BOZICH | In the end, for Pitino, the Chris Jones roller-coaster not worth the ride
The blanks have not yet been filled in on Chris Jones' dismissal from the Louisville basketball program, but Jones was a recruiting gamble that Rick Pitino lost.
Sunday, February 22nd 2015, 8:53 pm EST by
Monday, February 23rd 2015, 7:50 am EST
LOUISVILLE, Ky. (WDRB) – What did Chris Jones do?
You're not the only one who wants to know the story behind the dismissal of Jones from the University of Louisville basketball team Sunday. The college basketball world is chasing answers, sifting through gossip and waiting for a story sourced with official information to emerge.
The swift coldness of the manner that coach Rick Pitino said goodbye to Jones Sunday afternoon is likely translate into nothing good for Jones, Pitino or U of L basketball when all the blanks are finally filled in.
Suspended on Tuesday. Missing from the Syracuse game Wednesday. Returned to good standing Thursday. A late-game hero against Miami Saturday.
Going, going, gone on Sunday.
That's a story that deserves more than a two-sentence, 21-word, e-mailed media release from the U of L basketball program. But that is the bare-boned context Louisville provided, leaving a news vacuum that ignited rousing Internet speculation.
Others – Kevin Ware, Chane Behanan –have left the program during the last two seasons. But not like this.
Not three weeks before Selection Sunday. Not the third-leading scorer from a team that has featured just four legitimate scorers since early November.
Not less than 24 hours after Jones made a jump shot that put the Cardinals ahead, 50-49, with about three minutes to play in a game Louisville eventually won, 55-53, against Miami in the KFC Yum! Center.
On Saturday, Jones was a hero, with media members standing three or four deep around his locker to record his post-game comments. He laughed. He answered every question about his untimely suspension.
He played 36 minutes, scored 17 points and scrambled for five rebounds, which is always an impressive number for a guard who is generously measured at 5-10.
Pitino was complimentary of Jones on Saturday. Jones said he was pleased that his suspension only lasted one game. He said he considered himself responsible for the game the Cardinals lost at Syracuse. Jones said he threw the remote control while watching the telecast of that game from his room in Minardi Hall. He said that he was convinced that Pitino “loved” him.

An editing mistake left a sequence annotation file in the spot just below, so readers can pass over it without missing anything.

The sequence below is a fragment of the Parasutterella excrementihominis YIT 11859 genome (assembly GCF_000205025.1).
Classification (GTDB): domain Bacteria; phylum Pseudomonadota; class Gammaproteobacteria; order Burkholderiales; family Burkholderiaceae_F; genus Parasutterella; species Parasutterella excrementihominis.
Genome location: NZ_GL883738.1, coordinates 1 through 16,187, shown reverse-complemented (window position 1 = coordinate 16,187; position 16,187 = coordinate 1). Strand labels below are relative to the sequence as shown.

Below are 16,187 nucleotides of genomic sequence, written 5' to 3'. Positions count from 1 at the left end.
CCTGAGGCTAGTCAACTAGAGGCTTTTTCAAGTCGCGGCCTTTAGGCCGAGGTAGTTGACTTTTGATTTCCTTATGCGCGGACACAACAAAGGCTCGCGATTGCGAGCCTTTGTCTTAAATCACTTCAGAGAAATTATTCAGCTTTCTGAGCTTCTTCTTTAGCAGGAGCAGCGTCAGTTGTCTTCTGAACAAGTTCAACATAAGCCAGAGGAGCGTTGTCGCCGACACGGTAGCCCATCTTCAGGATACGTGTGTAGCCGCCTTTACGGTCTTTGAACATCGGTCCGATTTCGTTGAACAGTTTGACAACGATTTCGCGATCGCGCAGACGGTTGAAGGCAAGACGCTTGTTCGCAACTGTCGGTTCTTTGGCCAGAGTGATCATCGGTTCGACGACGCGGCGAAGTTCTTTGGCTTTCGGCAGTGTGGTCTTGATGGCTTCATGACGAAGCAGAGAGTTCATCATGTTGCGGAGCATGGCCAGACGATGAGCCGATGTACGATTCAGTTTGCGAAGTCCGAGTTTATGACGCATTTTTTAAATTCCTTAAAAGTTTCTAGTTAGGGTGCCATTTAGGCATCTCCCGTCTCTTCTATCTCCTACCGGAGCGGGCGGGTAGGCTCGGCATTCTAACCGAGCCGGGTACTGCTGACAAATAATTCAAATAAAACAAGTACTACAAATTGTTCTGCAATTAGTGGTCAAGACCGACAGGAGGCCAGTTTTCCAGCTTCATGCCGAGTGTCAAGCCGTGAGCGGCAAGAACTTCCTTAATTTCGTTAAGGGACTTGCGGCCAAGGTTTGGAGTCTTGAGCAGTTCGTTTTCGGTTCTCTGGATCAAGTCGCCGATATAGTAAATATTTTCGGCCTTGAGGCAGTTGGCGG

Now it's ended badly, the way some predicted it would end before Pitino and his assistant coaches recruited Jones from Northwest Florida College two years ago, when he was ranked the best junior college prospect in America.
Jones was a risk. That was no secret.
He grew up in Orange Mound, one of the most troubled neighborhoods in Memphis. He had issues with his temper as well as attending high school classes. One coach told me that Jones moved at least four or five times during his junior season at Melrose High School. His life was rarely easy.
Jones finished his high school career at Oak Ridge (N.C) Military Academy, but still needed two seasons in junior college before he was ready to play for a major-college program.
A string of schools wanted him. He cut his list to Baylor, Oklahoma State, Memphis, Florida State, Kansas and Louisville. The last three schools had the best chances to sign him.
People will tell you that Jones picked Louisville because Jones was a hard-headed guy who wanted to be coached hard by Pitino.
It worked – until it did not work over the last week.
Pitino will take his share of the responsibility for this jarring departure. He's the head coach, the guy who picks the roster and controls the scholarships. He should take the responsibility. It always starts with the coach.
Pitino worked with Jones, Behanan and Ware (who left on his own), giving all three of them multiple opportunities to overcome their mistakes. Sometimes it works. Sometimes it simply doesn't work.
But last week after Jones was suspended, I talked and texted with coaches from at least a half-dozen programs. Each lamented the off-the-court issues they have to work through with the current generation of players. Coaches everywhere are devoting more time coaching attitude and behavior.
One assistant coach at a Power Five conference program said this:
“My (head) coach's new thing is there is no such thing as a good kid. Just different levels of bad. LOL.”
Hyperbole? Sure. There are good kids in every program, including Louisville.
But the point is the knucklehead issue is everywhere. It's been front and center for Pitino for the last week. Tom Crean started the season shuffling guys through the suspension list at Indiana.
Google “Florida basketball player suspensions,” and you'll be surprised by how many guys Billy Donovan has been forced to punish this season.
Kevin Willard's locker room has imploded at Seton Hall. Frank Martin suspended two South Carolina players for the rest of the season last week. Oregon is on the list. So is Vanderbilt. Don't forget Notre Dame. Or Memphis. Illinois.
Wasn't Rasheed Suliamon the first guy Mike Krzyzewski kicked off the team at Duke in more than 30 seasons?
Yes, he was.
This week it's Pitino and Louisville dealing with the fallout of college basketball players behaving badly. It won't translate into anything good for the program when all of the blanks in the Chris Jones Story are finally filled in.
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